San Toy, or The Emperor's Own is a "Chinese" musical comedy in two acts, first performed at Daly's Theatre, London, on 21 October 1899, and ran for 768 performances (edging out The Geisha as the second longest run for any musical up to that time). The book was written by Edward Morton, and the musical score was written by Sidney Jones with lyrics by Harry Greenbank and Adrian Ross. Additional songs were written by Lionel Monckton. The cast included Marie Tempest, Scott Russell, Huntley Wright and Rutland Barrington.
The piece enjoyed international success. In America, San Toy opened at the Daly's Theatre on Broadway on 10 October 1900. It was revived at the same theatre in 1901, 1902 and 1905, playing for a total of more than 200 performances in these productions. The piece was regularly performed by amateur theatre groups, particularly in Britain, from 1910 through the 1930s, but it has been produced only rarely since then.
Some of the language and stereotyping in the show reflect the period in which it was written and would not now be considered politically correct. However, a close inspection to the lyrics of such songs as Samee Gamee display a gentle mocking of the pretension of Western superiority.
Roles and original cast
- Captain Bobby Preston (Son of Sir George Bingo Preston) – Hayden Coffin
- Yen How (A Mandarin) – Rutland Barrington
- Sir Bingo Preston (British Consul at Pynga Pong) – Fred Kaye
- Sing Hi (President of the Board of Ceremonies) – Colin Coop
- Lieut. Harvey Tucker – Lionel Mackinder
- Fo Hop (A Chinese Student) – Scott Russell
- Fang (A Boatman) – Mr. McLean
- Li Hi, Li Lo (Tartar Guards) – T. H. David and F. Vigay
- Old Mandarin (At Court of Peking) – Ackerman May
- Li – Huntley Wright
- Poppy (Daughter of Sir Bingo) – Hilda Moody
- Dudley (Her Maid) – Gracie Leigh
- Chu (A Widow) – May Buckley
- Wun Lung (Perpetual Corporal of The Emperor's Own) – Gladys Homfrey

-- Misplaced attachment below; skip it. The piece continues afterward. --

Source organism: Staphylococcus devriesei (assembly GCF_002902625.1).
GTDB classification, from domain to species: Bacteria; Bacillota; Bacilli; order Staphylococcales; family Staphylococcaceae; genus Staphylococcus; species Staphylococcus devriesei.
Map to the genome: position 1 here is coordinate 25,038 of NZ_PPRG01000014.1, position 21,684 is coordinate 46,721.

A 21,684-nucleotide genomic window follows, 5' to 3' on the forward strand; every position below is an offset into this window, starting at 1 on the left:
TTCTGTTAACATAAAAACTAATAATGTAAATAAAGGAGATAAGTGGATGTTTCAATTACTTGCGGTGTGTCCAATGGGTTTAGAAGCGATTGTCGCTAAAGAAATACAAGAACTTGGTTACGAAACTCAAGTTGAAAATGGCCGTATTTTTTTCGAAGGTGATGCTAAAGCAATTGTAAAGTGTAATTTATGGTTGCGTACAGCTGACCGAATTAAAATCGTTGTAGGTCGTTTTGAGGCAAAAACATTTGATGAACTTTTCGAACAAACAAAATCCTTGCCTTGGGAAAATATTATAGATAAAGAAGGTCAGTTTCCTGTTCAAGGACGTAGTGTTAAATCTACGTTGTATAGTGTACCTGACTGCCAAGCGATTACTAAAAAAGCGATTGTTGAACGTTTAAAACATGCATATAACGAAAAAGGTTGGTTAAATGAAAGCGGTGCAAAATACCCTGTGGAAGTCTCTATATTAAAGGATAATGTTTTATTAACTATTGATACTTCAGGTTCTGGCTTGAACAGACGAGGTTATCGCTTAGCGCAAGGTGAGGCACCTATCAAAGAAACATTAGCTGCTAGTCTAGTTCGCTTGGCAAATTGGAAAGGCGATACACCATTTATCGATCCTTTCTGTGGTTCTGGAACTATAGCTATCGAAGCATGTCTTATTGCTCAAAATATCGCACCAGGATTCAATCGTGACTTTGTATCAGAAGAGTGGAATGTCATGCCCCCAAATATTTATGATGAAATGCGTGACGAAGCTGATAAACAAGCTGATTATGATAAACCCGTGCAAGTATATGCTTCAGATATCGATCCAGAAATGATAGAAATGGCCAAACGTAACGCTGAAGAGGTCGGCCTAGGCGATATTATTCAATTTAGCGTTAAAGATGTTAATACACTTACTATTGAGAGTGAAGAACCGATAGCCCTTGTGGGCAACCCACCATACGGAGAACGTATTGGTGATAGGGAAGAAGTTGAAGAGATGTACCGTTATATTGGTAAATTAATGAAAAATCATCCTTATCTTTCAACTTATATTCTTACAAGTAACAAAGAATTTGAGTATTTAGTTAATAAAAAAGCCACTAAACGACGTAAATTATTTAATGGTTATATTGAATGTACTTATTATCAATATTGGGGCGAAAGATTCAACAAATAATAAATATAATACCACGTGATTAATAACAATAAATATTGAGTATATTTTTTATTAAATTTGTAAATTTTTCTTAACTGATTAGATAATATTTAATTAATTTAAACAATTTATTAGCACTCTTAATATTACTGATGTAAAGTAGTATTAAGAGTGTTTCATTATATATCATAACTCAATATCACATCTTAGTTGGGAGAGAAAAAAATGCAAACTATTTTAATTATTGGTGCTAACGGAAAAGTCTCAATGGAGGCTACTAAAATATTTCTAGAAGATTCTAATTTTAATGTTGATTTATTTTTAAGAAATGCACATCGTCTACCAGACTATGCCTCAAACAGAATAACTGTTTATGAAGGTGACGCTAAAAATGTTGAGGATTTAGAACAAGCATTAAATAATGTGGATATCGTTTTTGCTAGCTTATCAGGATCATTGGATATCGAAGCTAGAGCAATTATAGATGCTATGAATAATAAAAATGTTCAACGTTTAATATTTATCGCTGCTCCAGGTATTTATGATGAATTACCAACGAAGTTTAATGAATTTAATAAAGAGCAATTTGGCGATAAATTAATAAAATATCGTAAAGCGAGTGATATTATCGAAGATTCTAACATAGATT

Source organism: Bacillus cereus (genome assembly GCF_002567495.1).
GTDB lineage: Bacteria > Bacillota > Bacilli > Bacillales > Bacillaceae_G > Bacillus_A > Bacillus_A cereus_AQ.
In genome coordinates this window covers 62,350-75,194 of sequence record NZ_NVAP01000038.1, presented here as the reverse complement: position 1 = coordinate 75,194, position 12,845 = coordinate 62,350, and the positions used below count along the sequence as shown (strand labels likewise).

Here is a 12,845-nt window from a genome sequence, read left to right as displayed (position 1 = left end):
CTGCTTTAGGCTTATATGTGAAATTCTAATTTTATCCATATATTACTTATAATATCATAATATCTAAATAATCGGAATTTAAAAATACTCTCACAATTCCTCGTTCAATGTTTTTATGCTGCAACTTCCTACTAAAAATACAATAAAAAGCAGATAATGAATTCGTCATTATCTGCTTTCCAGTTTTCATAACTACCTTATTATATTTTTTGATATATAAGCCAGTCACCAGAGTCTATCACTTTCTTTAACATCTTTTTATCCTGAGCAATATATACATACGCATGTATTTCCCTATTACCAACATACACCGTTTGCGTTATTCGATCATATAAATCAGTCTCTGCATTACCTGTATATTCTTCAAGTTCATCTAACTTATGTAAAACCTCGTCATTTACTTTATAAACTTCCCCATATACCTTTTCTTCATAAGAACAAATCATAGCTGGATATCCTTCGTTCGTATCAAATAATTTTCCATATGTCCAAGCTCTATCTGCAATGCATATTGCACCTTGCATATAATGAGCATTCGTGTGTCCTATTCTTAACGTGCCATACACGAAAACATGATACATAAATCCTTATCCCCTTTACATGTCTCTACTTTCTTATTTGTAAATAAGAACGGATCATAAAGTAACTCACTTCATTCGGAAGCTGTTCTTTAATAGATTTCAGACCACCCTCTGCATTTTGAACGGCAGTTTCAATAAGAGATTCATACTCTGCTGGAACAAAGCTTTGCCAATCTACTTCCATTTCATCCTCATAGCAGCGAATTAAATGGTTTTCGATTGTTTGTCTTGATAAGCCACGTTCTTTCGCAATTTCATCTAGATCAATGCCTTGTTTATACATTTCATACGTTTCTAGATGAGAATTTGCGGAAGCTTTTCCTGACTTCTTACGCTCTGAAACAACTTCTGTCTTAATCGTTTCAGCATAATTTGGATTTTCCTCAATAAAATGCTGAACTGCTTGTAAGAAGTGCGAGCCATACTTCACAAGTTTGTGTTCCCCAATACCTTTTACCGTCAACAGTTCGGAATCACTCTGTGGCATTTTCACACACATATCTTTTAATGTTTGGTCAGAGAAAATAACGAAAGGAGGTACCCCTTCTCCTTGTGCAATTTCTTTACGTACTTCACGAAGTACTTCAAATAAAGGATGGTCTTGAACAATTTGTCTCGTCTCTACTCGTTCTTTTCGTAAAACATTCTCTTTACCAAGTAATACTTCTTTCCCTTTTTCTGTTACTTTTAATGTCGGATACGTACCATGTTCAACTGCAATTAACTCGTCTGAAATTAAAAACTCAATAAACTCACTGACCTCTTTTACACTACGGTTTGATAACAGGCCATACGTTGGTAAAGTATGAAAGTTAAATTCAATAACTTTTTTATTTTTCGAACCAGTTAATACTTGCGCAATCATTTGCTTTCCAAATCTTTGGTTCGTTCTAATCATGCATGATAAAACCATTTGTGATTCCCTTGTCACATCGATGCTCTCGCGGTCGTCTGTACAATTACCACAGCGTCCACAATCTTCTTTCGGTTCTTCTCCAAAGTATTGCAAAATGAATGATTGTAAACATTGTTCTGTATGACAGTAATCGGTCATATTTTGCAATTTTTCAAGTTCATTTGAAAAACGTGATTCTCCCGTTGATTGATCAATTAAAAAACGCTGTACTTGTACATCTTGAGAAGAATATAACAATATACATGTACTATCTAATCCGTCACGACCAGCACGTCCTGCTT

- Ko Fan (Of The Emperor's Own) – Maidie Hope
- Yung Shi, Me Koui, Siou, Shuey Pin Sing, Li Kiang, Hu Yu (Wives of Yen How) – F. Collingbourn, Maroie Fawcett, M. Roche, F. Allen, Ethel Hope and Mary Collette
- Trixie – Topsy Sinden
- Mrs. Harley Streeter – Alice Davis
- Hon. Mrs. Hay Stackporle – K. Francis
- Miss Mary Lambkin – Hilda Coral
- San Toy (Daughter of Yen How) – Marie Tempest
- Act I
In the town of Pynka Pong, where Sir Bing Preston is the British Consul, two jade merchants bribe Li, the private secretary of the mandarin Yen How. Li flirts with Dudley, the maid at the British Consulate, but Li is in love with Ko Fan, one of the Emperor's female guards, a service into which all noble daughters are conscripted. The Mandarin, however, has got around the conscription law for his favourite daughter, San Toy, by raising her as a boy. However, the student Fo Hop discovers the secret, and his price for silence is San Toy's hand in marriage. The Mandarin allows this on the condition that no one must ever know that San Toy is a girl, cleverly preventing the marriage from happening. San Toy is in love with the Consul's son, naval Captain Bobby Preston, but a marriage between the two would never be permitted by either of their fathers.
Bobby must leave San Toy to go to Peking on his father's business and departs sadly. Fo Hop, discovering their romance, tells San Toy that he will turn her into the model Chinese wife. A new edict from the Emperor is announced, ordering that now all sons, as well as daughters, of Mandarins must join a new regiment in Peking, so San Toy must depart for Peking, where she will admit her sex, entering the girls' regiment, and can see Bobby. The Mandarin declares that he will also go to Peking and petition the Emperor to return his daughter.
- Act II
In the Emperor's Palace at Peking, San Toy is introduced to the Emperor, and he is charmed by her, telling her that she will be treated with favour. Li arrives, followed by Dudley, who entertains the Emperor. The Preston family and consulate staff arrive. Poppy Preston, the Consul's daughter, explains Western marriage customs. San Toy assures Bobby that she is still his, and Yen How and his wives also arrive and are pleased to see that San Toy is receiving the amorous attentions of the Emperor. However, it is declared that the Emperor is astrologically ill-suited to San Toy but well-suited to one of the other girls, leaving San Toy free to marry Bobbie, Li to his old love Ko Fan and Yen How to be promoted to Viceroy.